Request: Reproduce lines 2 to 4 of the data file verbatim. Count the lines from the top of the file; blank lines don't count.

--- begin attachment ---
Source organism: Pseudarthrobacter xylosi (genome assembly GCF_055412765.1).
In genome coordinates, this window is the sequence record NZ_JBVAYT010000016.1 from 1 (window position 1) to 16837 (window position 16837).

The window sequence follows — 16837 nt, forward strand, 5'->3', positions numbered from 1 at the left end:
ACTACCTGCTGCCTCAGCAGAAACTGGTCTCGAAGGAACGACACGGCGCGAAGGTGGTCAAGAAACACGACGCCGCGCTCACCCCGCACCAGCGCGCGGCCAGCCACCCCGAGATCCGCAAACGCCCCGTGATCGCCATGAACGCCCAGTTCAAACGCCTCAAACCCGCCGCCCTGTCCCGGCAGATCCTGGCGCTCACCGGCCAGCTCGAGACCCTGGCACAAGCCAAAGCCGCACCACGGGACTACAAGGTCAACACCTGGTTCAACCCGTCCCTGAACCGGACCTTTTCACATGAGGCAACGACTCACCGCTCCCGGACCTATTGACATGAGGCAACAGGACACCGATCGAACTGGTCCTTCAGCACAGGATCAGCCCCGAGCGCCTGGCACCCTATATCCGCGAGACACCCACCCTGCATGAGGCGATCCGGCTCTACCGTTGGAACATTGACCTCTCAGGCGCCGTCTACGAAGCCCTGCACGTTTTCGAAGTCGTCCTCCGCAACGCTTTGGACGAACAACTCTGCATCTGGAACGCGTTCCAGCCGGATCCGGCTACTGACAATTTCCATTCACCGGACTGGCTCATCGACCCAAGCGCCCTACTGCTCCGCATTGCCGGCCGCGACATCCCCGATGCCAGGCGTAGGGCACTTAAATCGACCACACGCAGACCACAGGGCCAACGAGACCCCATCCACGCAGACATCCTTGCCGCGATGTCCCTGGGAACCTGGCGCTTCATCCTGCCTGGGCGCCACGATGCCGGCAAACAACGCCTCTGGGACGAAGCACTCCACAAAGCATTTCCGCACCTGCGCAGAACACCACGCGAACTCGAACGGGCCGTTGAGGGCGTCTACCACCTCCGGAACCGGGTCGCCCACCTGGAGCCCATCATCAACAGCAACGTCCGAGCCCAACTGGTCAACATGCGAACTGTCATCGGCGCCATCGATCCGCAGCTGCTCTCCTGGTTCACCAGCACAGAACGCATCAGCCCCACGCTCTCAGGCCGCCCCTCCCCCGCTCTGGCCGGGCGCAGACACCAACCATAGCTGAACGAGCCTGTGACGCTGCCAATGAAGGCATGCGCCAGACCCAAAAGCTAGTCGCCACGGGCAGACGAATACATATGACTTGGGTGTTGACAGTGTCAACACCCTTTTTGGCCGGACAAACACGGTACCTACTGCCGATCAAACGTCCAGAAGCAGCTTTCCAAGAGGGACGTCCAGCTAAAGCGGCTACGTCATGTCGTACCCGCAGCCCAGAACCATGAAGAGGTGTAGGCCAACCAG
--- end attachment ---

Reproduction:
In genome coordinates, this window is the sequence record NZ_JBVAYT010000016.1 from 1 (window position 1) to 16837 (window position 16837).

The window sequence follows — 16837 nt, forward strand, 5'->3', positions numbered from 1 at the left end:
ACTACCTGCTGCCTCAGCAGAAACTGGTCTCGAAGGAACGACACGGCGCGAAGGTGGTCAAGAAACACGACGCCGCGCTCACCCCGCACCAGCGCGCGGCCAGCCACCCCGAGATCCGCAAACGCCCCGTGATCGCCATGAACGCCCAGTTCAAACGCCTCAAACCCGCCGCCCTGTCCCGGCAGATCCTGGCGCTCACCGGCCAGCTCGAGACCCTGGCACAAGCCAAAGCCGCACCACGGGACTACAAGGTCAACACCTGGTTCAACCCGTCCCTGAACCGGACCTTTTCACATGAGGCAACGACTCACCGCTCCCGGACCTATTGACATGAGGCAACAGGACACCGATCGAACTGGTCCTTCAGCACAGGATCAGCCCCGAGCGCCTGGCACCCTATATCCGCGAGACACCCACCCTGCATGAGGCGATCCGGCTCTACCGTTGGAACATTGACCTCTCAGGCGCCGTCTACGAAGCCCTGCACGTTTTCGAAGTCGTCCTCCGCAACGCTTTGGACGAACAACTCTGCATCTGGAACGCGTTCCAGCCGGATCCGGCTACTGACAATTTCCATTCACCGGACTGGCTCATCGACCCAAGCGCCCTACTGCTCCGCATTGCCGGCCGCGACATCCCCGATGCCAGGCGTAGGGCACTTAAATCGACCACACGCAGACCACAGGGCCAACGAGACCCCATCCACGCAGACATCCTTGCCGCGATGTCCCTGGGAACCTGGCGCTTCATCCTGCCTGGGCGCCACGATGCCGGCAAACAACGCCTCTGGGACGAAGCACTCCACAAAGCATTTCCGCACCTGCGCAGAACACCACGCGAACTCGAACGGGCCGTTGAGGGCGTCTACCACCTCCGGAACCGGGTCGCCCACCTGGAGCCCATCATCAACAGCAACGTCCGAGCCCAACTGGTCAACATGCGAACTGTCATCGGCGCCATCGATCCGCAGCTGCTCTCCTGGTTCACCAGCACAGAACGCATCAGCCCCACGCTCTCAGGCCGCCCCTCCCCCGCTCTGGCCGGGCGCAGACACCAACCATAGCTGAACGAGCCTGTGACGCTGCCAATGAAGGCATGCGCCAGACCCAAAAGCTAGTCGCCACGGGCAGACGAATACATATGACTTGGGTGTTGACAGTGTCAACACCCTTTTTGGCCGGACAAACACGGTACCTACTGCCGATCAAACGTCCAGAAGCAGCTTTCCAAGAGGGACGTCCAGCTAAAGCGGCTACGTCATGTCGTACCCGCAGCCCAGAACCATGAAGAGGTGTAGGCCAACCAG